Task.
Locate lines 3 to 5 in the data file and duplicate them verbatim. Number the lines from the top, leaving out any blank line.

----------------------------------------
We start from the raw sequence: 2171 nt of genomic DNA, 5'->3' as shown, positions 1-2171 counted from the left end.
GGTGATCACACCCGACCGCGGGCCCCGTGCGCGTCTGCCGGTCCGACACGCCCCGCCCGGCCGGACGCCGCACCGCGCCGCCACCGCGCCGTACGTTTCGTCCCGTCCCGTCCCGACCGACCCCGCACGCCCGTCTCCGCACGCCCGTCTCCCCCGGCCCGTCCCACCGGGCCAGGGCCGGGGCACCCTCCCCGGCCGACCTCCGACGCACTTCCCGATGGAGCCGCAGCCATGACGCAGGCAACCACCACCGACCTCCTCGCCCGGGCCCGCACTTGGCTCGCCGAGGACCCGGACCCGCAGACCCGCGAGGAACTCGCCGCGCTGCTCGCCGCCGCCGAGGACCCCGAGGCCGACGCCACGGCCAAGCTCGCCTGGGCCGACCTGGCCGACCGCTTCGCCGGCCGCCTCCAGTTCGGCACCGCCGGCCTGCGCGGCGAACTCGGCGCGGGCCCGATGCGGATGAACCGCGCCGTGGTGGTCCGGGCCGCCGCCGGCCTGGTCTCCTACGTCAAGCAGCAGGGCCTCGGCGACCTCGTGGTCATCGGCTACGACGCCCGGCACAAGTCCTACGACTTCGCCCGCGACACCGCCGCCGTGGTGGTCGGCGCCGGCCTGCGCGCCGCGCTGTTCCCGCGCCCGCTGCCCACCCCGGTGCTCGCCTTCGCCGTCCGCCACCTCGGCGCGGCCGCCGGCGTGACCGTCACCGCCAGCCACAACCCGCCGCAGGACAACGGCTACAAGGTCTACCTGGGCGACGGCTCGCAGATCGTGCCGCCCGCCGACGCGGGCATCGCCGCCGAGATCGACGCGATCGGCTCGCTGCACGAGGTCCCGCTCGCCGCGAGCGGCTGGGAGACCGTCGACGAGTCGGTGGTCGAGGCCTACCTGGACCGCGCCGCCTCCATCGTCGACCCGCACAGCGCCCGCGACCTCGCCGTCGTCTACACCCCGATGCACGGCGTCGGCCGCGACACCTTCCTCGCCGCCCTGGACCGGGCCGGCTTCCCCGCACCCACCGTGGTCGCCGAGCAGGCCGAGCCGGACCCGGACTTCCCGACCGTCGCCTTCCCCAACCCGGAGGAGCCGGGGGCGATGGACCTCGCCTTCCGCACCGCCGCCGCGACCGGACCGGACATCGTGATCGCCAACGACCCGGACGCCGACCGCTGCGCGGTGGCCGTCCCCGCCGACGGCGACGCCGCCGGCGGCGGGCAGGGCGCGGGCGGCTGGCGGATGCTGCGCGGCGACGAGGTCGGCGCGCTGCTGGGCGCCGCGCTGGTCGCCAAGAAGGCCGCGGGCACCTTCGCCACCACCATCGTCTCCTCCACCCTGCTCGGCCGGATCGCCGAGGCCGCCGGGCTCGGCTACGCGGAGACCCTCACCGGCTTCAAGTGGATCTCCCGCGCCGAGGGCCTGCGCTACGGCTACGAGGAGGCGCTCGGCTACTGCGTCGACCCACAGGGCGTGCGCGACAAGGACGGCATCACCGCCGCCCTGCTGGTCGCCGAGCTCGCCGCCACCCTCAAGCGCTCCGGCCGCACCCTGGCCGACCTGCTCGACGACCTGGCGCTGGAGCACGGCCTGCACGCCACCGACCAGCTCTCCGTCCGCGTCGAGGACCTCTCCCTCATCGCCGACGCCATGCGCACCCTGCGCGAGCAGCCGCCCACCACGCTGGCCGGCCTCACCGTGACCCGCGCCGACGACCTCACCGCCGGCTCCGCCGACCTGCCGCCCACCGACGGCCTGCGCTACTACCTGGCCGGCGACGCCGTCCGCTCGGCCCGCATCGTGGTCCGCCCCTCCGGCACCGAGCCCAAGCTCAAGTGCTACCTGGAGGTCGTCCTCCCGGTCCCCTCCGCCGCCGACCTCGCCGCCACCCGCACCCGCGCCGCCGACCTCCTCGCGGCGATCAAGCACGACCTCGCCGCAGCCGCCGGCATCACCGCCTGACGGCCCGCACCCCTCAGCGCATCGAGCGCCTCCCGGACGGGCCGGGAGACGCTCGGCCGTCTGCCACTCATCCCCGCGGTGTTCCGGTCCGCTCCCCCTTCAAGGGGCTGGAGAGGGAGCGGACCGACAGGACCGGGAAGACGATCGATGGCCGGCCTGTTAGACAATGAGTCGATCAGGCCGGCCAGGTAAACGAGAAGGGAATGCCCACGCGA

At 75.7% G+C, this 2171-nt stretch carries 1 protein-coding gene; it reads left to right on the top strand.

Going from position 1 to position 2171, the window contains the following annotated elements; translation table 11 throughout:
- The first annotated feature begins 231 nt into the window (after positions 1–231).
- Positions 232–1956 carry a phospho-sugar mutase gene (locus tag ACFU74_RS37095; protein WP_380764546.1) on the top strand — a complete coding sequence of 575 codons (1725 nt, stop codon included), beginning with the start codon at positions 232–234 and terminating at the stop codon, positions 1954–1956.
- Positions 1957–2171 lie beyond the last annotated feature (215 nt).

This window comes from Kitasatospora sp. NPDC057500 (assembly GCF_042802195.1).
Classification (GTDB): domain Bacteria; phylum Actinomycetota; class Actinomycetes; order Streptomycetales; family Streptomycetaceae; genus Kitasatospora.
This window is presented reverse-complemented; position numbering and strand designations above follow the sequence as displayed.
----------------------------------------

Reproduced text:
At 75.7% G+C, this 2171-nt stretch carries 1 protein-coding gene; it reads left to right on the top strand.

Going from position 1 to position 2171, the window contains the following annotated elements; translation table 11 throughout:
- The first annotated feature begins 231 nt into the window (after positions 1–231).